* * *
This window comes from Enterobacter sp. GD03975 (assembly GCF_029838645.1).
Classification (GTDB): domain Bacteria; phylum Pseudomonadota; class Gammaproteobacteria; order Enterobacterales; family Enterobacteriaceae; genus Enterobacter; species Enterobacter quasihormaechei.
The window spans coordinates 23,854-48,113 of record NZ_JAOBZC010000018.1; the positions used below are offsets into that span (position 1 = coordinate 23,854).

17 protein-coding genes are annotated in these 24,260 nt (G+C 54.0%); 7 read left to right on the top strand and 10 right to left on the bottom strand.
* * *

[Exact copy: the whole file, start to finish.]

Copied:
This window comes from Enterobacter sp. GD03975 (assembly GCF_029838645.1).
Classification (GTDB): domain Bacteria; phylum Pseudomonadota; class Gammaproteobacteria; order Enterobacterales; family Enterobacteriaceae; genus Enterobacter; species Enterobacter quasihormaechei.
The window spans coordinates 23,854-48,113 of record NZ_JAOBZC010000018.1; the positions used below are offsets into that span (position 1 = coordinate 23,854).

17 protein-coding genes are annotated in these 24,260 nt (G+C 54.0%); 7 read left to right on the top strand and 10 right to left on the bottom strand.